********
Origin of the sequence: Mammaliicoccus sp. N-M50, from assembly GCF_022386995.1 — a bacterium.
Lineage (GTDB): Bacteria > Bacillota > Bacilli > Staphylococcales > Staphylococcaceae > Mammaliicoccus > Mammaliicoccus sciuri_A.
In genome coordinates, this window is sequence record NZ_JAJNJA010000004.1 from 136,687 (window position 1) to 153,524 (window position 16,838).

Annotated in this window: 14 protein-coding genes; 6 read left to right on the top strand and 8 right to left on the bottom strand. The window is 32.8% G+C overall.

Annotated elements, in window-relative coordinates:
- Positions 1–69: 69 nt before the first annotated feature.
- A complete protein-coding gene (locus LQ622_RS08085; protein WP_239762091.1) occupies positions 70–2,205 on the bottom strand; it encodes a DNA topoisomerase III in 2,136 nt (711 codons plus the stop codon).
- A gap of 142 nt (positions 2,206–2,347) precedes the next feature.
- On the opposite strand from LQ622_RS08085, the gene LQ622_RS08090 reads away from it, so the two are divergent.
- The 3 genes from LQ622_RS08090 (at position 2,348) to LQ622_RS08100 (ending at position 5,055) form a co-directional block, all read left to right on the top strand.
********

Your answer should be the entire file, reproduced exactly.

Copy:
Origin of the sequence: Mammaliicoccus sp. N-M50, from assembly GCF_022386995.1 — a bacterium.
Lineage (GTDB): Bacteria > Bacillota > Bacilli > Staphylococcales > Staphylococcaceae > Mammaliicoccus > Mammaliicoccus sciuri_A.
In genome coordinates, this window is sequence record NZ_JAJNJA010000004.1 from 136,687 (window position 1) to 153,524 (window position 16,838).

Annotated in this window: 14 protein-coding genes; 6 read left to right on the top strand and 8 right to left on the bottom strand. The window is 32.8% G+C overall.

Annotated elements, in window-relative coordinates:
- Positions 1–69: 69 nt before the first annotated feature.
- A complete protein-coding gene (locus LQ622_RS08085; protein WP_239762091.1) occupies positions 70–2,205 on the bottom strand; it encodes a DNA topoisomerase III in 2,136 nt (711 codons plus the stop codon).
- A gap of 142 nt (positions 2,206–2,347) precedes the next feature.
- On the opposite strand from LQ622_RS08085, the gene LQ622_RS08090 reads away from it, so the two are divergent.
- The 3 genes from LQ622_RS08090 (at position 2,348) to LQ622_RS08100 (ending at position 5,055) form a co-directional block, all read left to right on the top strand.